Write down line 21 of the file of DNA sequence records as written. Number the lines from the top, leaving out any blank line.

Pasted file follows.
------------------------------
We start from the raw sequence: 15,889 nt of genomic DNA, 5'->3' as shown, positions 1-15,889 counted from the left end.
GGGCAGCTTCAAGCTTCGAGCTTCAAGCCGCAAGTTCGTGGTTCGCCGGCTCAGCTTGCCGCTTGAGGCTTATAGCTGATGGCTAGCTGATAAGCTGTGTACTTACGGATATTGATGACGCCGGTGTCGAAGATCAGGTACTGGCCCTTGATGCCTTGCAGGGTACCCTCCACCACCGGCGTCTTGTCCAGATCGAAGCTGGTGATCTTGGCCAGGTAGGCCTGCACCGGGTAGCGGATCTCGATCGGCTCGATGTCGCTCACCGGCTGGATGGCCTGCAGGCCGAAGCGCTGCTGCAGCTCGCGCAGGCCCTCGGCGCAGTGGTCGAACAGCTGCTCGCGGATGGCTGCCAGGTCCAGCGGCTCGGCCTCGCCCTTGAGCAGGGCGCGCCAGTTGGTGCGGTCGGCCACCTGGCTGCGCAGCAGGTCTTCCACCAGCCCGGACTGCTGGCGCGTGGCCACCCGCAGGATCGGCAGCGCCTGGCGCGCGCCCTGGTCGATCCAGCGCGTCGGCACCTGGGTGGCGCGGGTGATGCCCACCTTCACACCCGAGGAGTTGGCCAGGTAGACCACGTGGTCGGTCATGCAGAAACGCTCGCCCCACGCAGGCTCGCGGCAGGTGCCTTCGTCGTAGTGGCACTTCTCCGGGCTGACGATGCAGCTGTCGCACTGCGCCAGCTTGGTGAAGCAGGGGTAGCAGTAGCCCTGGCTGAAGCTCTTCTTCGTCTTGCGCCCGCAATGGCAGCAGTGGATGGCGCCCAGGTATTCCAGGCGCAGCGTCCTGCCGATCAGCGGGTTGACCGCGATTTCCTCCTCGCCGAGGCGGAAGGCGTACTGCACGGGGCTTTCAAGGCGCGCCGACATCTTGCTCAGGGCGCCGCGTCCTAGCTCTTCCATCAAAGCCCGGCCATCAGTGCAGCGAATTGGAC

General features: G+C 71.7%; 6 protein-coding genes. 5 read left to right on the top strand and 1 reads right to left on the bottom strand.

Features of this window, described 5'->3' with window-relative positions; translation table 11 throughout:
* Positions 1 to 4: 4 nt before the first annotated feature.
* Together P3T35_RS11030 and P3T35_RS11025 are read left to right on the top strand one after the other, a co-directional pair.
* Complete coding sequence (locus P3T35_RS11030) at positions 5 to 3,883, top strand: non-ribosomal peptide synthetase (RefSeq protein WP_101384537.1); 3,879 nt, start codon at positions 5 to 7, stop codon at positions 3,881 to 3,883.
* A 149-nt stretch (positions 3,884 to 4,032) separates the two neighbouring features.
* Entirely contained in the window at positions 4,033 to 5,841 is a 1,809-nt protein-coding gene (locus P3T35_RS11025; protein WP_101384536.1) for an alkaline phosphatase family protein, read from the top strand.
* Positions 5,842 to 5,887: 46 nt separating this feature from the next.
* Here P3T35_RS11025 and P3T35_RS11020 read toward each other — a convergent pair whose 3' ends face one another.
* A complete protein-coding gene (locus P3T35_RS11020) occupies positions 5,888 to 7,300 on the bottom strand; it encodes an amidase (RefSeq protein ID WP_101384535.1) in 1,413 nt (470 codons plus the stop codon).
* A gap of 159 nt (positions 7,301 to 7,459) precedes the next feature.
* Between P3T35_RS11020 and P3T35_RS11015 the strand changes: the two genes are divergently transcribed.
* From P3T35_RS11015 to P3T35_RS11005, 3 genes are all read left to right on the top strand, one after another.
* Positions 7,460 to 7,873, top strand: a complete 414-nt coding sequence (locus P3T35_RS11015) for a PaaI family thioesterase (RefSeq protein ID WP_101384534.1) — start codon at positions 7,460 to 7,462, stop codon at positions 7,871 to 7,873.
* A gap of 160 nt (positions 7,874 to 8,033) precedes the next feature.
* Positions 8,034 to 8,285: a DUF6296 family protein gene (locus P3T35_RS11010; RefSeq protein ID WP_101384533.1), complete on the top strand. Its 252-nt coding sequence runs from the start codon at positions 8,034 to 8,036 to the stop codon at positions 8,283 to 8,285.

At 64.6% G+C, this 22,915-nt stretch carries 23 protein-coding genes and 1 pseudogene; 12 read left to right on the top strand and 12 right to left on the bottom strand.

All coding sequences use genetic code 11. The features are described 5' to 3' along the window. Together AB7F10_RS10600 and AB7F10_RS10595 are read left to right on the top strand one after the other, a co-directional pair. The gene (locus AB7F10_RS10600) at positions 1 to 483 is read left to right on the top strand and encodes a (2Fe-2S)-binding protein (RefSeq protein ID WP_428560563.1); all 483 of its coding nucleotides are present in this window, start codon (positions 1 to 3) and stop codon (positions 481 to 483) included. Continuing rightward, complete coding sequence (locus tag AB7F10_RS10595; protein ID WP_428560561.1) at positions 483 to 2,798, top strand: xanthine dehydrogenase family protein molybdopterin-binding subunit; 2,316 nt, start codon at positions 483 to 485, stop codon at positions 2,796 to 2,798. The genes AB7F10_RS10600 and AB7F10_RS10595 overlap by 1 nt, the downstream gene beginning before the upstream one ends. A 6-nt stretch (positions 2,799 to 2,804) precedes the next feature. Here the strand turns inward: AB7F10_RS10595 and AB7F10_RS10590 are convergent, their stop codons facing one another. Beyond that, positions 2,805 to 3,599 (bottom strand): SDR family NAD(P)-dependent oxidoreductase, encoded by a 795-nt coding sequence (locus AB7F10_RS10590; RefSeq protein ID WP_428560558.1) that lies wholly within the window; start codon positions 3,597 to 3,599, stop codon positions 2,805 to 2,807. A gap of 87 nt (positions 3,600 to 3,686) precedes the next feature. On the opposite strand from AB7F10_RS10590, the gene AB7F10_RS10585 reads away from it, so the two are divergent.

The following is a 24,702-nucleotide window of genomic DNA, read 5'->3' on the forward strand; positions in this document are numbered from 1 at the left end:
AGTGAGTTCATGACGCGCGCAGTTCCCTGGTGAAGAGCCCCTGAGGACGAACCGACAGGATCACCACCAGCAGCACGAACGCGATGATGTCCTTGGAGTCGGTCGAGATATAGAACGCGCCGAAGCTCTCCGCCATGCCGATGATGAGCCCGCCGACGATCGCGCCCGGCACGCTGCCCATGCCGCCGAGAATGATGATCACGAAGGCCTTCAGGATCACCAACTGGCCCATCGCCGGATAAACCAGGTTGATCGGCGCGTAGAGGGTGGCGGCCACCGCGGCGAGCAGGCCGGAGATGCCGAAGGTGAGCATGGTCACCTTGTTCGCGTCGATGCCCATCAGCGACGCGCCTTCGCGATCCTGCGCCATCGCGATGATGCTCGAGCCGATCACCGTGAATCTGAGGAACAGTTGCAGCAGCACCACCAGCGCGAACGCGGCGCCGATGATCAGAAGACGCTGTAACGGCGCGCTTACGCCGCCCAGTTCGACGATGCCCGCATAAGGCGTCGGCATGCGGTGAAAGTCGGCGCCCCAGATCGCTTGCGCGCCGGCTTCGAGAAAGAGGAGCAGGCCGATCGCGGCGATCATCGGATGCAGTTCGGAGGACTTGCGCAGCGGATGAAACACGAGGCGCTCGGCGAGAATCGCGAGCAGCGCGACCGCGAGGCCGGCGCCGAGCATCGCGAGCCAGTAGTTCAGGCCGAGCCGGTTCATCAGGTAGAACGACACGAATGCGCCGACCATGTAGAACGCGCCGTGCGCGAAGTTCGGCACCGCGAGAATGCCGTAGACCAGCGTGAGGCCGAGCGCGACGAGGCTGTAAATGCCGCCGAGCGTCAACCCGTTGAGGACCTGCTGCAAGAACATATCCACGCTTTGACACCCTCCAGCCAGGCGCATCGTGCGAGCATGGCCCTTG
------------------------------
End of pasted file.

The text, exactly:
The following is a 24,702-nucleotide window of genomic DNA, read 5'->3' on the forward strand; positions in this document are numbered from 1 at the left end: